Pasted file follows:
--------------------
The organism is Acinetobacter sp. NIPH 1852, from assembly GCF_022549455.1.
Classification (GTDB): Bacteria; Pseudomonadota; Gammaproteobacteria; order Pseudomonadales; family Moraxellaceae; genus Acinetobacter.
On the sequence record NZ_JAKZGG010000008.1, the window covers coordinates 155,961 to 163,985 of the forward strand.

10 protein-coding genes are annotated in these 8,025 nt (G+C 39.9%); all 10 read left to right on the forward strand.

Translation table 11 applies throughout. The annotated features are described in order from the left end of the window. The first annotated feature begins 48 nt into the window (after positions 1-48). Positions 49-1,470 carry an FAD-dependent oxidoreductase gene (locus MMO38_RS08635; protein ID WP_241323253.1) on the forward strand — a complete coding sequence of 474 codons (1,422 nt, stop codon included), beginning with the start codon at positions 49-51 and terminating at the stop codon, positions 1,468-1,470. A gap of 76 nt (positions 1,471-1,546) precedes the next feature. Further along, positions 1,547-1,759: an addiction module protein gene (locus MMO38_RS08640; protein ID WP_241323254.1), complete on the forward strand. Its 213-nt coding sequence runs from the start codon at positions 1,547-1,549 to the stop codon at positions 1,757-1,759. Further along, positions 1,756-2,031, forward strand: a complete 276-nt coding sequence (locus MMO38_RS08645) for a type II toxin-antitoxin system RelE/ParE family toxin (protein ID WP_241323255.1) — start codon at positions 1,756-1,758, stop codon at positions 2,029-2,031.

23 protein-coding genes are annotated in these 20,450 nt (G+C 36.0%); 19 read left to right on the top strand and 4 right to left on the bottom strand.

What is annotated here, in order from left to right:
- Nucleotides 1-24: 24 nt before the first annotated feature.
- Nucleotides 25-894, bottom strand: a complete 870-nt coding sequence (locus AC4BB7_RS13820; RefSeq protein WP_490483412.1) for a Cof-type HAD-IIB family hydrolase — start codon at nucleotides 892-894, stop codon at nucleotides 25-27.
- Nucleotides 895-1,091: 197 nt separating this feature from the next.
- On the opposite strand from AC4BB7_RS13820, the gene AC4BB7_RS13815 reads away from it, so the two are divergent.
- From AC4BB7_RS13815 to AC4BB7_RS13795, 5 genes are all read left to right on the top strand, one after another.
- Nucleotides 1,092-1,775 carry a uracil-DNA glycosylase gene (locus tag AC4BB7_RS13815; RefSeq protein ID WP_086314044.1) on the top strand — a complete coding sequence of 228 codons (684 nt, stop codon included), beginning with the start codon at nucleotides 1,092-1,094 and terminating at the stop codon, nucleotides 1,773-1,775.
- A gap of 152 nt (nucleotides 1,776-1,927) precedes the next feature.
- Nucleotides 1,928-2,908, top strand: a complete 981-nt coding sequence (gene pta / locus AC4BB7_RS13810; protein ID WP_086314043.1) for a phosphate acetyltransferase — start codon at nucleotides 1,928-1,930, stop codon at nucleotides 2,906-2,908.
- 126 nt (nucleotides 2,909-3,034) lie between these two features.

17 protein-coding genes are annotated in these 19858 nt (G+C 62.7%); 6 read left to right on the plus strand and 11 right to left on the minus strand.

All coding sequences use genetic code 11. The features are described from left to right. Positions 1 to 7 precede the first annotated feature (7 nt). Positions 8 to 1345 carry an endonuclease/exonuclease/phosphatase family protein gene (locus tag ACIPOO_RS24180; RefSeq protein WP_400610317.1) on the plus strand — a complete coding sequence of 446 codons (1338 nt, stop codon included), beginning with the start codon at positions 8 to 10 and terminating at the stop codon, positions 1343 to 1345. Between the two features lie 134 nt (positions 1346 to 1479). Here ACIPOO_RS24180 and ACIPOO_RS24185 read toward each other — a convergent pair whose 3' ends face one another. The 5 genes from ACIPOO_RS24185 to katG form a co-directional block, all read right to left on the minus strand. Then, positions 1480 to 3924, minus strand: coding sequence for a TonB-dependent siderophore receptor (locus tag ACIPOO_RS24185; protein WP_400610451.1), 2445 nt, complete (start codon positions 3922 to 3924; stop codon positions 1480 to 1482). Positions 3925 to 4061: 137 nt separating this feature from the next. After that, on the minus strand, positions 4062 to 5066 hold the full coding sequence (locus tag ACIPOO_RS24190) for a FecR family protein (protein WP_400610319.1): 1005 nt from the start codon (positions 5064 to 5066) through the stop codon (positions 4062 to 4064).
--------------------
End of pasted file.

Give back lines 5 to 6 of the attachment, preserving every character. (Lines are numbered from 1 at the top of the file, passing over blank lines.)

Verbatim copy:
Translation table 11 applies throughout. The annotated features are described in order from the left end of the window. The first annotated feature begins 48 nt into the window (after positions 1-48). Positions 49-1,470 carry an FAD-dependent oxidoreductase gene (locus MMO38_RS08635; protein ID WP_241323253.1) on the forward strand — a complete coding sequence of 474 codons (1,422 nt, stop codon included), beginning with the start codon at positions 49-51 and terminating at the stop codon, positions 1,468-1,470. A gap of 76 nt (positions 1,471-1,546) precedes the next feature. Further along, positions 1,547-1,759: an addiction module protein gene (locus MMO38_RS08640; protein ID WP_241323254.1), complete on the forward strand. Its 213-nt coding sequence runs from the start codon at positions 1,547-1,549 to the stop codon at positions 1,757-1,759. Further along, positions 1,756-2,031, forward strand: a complete 276-nt coding sequence (locus MMO38_RS08645) for a type II toxin-antitoxin system RelE/ParE family toxin (protein ID WP_241323255.1) — start codon at positions 1,756-1,758, stop codon at positions 2,029-2,031.

23 protein-coding genes are annotated in these 20,450 nt (G+C 36.0%); 19 read left to right on the top strand and 4 right to left on the bottom strand.